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Sentera licenses crop nitrogen status technology

University of Minnesota technology will help growers minimize fertilizer use while preserving yield and profits.

Sentera has signed an agreement to bring novel University of Minnesota-developed corn nitrogen deficiency technology to the marketplace.

According to Sentera, the technology allows growers to more precisely match applied nitrogen fertilizer to the optimal needs of the crop. Minimizing over-application of nutrients saves money, reduces the risk of fertilizer runoff into lakes, streams and rivers and preserves crop yields.

Under the exclusive agreement, Sentera will integrate the capability into the Sentera FieldAgent Platform and begin field trials with several of its largest customers this year. A commercial rollout is planned for 2019.

"Nitrogen management is one of the primary controllable cost components for corn growers," Sentera chief executive officer Eric Taipale said. "This technology enables tailored management practices, aided by a real-time estimate of nitrogen status. Real-time feedback into existing prescription models delivers further refinement and reduces risk to the grower while improving their bottom line."

The technology, developed through University of Minnesota research with support from the Minnesota Corn Growers Assn., detects nitrogen stress in corn using computer vision techniques that recognize characteristic features on plant leaves. The frequency and appearance of these features correlate directly to nitrogen deficiency. Deficiency information is subsequently fed into models that incorporate other weather, soils and similar information to generate a prescription to address the issue.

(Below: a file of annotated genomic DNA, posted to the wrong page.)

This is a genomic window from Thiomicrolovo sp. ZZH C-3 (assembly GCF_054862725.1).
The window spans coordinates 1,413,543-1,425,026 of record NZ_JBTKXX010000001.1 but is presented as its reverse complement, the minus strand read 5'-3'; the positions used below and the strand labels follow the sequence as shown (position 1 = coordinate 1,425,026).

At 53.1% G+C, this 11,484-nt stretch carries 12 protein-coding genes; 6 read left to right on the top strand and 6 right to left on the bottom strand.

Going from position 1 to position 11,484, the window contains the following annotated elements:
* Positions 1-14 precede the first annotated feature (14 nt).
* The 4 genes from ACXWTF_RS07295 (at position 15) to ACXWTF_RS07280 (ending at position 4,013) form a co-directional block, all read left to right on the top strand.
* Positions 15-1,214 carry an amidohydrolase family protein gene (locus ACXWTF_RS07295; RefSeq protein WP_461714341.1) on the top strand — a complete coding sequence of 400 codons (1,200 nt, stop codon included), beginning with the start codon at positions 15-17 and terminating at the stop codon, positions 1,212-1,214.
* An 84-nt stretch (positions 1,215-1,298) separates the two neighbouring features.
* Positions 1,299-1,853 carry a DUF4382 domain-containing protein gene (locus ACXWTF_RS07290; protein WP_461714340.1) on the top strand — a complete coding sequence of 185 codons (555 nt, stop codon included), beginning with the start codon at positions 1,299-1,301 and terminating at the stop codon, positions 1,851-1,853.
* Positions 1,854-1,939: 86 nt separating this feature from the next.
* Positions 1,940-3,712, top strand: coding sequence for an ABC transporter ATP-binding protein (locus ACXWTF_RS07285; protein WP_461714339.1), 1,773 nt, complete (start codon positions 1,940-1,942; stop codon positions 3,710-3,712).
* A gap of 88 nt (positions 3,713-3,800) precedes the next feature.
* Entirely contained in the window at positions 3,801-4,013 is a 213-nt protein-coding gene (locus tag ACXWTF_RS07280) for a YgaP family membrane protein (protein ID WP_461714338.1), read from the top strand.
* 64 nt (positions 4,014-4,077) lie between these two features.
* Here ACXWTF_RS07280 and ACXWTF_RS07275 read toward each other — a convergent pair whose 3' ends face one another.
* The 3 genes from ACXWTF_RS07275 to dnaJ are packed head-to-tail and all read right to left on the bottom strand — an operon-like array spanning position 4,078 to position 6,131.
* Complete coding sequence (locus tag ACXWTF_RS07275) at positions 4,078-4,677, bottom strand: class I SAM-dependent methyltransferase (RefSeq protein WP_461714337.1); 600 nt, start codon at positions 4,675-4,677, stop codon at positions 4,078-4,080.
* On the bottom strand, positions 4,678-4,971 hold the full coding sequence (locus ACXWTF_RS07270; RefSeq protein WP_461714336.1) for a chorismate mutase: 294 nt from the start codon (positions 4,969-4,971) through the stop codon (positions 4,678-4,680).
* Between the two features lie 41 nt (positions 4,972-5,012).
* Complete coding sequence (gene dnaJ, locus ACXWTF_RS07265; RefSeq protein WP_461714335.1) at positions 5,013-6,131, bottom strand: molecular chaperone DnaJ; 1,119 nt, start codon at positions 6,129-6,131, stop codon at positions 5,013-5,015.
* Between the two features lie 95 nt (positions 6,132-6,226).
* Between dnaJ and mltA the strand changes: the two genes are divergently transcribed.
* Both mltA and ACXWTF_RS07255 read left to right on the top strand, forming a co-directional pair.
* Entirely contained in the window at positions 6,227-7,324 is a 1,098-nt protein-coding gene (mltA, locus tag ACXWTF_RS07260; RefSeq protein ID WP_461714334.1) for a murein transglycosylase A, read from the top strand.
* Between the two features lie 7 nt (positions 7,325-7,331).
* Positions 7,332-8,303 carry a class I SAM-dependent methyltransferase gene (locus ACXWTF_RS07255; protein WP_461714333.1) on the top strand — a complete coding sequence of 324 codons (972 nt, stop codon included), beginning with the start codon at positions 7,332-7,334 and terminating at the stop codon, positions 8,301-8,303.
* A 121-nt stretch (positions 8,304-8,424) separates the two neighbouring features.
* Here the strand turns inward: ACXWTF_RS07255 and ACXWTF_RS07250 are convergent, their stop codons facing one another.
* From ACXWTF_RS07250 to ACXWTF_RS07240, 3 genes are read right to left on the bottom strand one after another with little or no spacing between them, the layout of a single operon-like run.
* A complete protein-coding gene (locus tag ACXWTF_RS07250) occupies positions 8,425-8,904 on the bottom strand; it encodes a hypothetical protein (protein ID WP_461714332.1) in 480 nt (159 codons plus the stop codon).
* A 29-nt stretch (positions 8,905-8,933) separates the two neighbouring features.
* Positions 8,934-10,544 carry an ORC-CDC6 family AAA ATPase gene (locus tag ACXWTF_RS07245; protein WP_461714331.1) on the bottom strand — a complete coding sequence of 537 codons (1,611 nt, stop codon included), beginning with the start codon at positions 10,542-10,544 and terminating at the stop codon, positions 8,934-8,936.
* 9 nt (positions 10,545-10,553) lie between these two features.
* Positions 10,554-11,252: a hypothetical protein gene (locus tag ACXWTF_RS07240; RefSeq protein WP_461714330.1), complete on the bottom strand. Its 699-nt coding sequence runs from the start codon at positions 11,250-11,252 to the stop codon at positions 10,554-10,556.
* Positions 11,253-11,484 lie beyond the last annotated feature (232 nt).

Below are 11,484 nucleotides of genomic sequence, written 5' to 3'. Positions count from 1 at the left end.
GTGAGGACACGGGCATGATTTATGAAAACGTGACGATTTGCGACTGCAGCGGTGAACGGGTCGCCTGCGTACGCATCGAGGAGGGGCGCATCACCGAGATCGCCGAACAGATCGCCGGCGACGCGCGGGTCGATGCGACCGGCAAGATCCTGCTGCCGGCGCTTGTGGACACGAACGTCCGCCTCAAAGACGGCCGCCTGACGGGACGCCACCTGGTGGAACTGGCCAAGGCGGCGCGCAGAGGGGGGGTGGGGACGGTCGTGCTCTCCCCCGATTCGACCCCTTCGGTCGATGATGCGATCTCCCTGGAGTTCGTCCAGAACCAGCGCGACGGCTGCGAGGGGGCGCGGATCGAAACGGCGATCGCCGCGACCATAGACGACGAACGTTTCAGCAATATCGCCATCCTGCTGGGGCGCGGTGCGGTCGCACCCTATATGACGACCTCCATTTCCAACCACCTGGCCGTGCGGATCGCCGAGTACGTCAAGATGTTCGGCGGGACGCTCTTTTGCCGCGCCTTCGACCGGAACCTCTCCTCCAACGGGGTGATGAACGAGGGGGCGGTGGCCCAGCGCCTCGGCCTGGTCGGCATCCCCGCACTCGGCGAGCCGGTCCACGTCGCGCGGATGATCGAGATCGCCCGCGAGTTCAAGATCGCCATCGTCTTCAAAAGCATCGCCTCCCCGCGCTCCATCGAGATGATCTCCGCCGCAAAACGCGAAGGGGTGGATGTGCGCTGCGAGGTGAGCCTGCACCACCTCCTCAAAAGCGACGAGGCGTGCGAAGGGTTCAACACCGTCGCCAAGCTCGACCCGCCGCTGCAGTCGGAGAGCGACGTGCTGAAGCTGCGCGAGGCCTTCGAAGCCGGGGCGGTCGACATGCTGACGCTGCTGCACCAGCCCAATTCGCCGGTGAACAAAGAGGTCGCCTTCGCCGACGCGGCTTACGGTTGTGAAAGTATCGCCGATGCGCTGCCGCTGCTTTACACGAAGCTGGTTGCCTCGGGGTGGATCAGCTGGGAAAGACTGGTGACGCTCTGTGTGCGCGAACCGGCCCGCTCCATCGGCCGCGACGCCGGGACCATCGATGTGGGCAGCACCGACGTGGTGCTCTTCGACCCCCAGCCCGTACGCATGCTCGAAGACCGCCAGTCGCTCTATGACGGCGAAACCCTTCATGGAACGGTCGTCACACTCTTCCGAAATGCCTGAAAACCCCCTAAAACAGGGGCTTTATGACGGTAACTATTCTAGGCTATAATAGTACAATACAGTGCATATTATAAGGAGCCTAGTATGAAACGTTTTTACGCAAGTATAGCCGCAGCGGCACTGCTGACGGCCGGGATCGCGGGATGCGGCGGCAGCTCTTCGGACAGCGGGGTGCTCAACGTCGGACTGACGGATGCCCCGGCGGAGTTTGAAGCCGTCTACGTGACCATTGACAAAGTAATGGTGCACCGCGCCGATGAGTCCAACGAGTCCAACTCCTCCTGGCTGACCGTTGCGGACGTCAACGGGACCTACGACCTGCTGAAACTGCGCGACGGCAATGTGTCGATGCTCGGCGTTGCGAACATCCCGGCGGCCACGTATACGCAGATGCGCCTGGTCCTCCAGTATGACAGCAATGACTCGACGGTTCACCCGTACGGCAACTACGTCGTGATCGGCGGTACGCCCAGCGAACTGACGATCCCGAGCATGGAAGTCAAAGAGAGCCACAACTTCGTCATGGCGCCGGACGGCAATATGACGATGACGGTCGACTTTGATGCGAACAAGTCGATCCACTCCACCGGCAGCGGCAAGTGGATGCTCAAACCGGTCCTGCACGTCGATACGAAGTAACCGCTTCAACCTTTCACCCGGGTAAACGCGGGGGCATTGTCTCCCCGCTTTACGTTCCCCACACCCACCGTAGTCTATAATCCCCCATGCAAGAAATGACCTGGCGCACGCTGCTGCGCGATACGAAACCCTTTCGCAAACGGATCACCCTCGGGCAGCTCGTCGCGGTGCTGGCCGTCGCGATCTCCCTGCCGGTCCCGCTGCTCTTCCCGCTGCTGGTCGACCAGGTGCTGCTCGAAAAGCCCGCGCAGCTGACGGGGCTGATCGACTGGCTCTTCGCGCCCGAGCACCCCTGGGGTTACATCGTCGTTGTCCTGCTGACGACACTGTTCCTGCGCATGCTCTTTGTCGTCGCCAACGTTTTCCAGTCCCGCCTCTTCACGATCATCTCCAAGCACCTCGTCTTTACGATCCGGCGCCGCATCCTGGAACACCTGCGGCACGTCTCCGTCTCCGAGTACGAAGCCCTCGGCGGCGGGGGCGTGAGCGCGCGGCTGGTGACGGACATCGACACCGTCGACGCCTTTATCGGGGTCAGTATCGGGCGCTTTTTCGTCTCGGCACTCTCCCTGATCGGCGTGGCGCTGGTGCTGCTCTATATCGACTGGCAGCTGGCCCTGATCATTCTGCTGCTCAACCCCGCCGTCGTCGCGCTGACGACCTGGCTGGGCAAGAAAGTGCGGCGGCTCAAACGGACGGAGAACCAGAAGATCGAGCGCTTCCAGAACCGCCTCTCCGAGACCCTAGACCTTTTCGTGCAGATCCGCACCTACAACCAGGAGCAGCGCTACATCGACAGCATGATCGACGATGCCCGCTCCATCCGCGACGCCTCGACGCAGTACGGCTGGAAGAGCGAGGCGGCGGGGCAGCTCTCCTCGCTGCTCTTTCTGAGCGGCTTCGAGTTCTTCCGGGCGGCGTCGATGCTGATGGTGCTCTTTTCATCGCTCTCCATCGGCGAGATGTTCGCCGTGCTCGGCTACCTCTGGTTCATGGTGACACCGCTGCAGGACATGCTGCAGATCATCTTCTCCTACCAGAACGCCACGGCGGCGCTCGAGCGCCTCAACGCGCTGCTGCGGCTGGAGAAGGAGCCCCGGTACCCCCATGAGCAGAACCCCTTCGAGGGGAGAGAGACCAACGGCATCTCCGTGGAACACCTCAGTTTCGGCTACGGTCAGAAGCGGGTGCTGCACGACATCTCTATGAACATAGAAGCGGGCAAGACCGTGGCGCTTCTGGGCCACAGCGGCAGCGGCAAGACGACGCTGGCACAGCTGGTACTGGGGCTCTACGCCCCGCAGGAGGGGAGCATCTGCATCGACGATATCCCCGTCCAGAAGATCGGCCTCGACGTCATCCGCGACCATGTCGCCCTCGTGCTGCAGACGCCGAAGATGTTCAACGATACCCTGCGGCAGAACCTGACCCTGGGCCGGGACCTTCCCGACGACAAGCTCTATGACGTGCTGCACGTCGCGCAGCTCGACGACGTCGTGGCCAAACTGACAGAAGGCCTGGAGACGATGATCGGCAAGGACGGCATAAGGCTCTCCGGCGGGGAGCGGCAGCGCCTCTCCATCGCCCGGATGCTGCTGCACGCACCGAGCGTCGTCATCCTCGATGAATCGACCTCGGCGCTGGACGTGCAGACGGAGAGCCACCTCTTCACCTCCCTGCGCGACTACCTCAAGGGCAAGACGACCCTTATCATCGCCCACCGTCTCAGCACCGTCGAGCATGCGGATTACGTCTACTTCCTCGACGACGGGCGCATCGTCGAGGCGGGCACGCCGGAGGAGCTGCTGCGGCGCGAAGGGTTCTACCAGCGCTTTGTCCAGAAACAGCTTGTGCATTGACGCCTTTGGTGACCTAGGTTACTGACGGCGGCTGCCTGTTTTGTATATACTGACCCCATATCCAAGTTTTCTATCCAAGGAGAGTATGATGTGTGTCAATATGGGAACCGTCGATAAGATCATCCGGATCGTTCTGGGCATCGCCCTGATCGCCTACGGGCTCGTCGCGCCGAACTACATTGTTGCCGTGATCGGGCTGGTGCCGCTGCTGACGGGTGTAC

"The correct application of nitrogen is a critical variable in crop success and keeping agricultural practices from harming our environment," said David Mulla, professor and Larson endowed chair in soil and water resources at the University of Minnesota's College of Food, Agricultural & Natural Resource Sciences. "Working with Sentera allows us to move the research we've done at the University of Minnesota into the hands of farmers quickly and efficiently. Producers will be able to be far more accurate in their fertilizer application, saving them money and keeping nitrogen out of the water."

Nitrogen stress in crops has generally been identified via more expensive manual techniques or by using remote sensing technology that cannot distinguish between nitrogen and other crop stressors, such as diseases, pests or other nutrient problems. In contrast, this technology can diagnose a nitrogen issue directly.

"The University of Minnesota is a leader in automated sensing technology, pioneering new methods for solving difficult problems," said Nikolaos Papanikolopoulos, McKnight presidential endowed professor in computer science and engineering at the university's College of Science & Engineering. "It's exciting to see this technology being licensed and developed locally, and it's another indication of Minnesota's growing strength — academic and commercial — in the area of sophisticated sensing and analysis."

Sentera has launched a dedicated trial program with some of its largest customers through its FieldAgent Platform.

Sentera is a supplier of integrated remote sensing, analytics and "internet of things" solutions to the agriculture industry.

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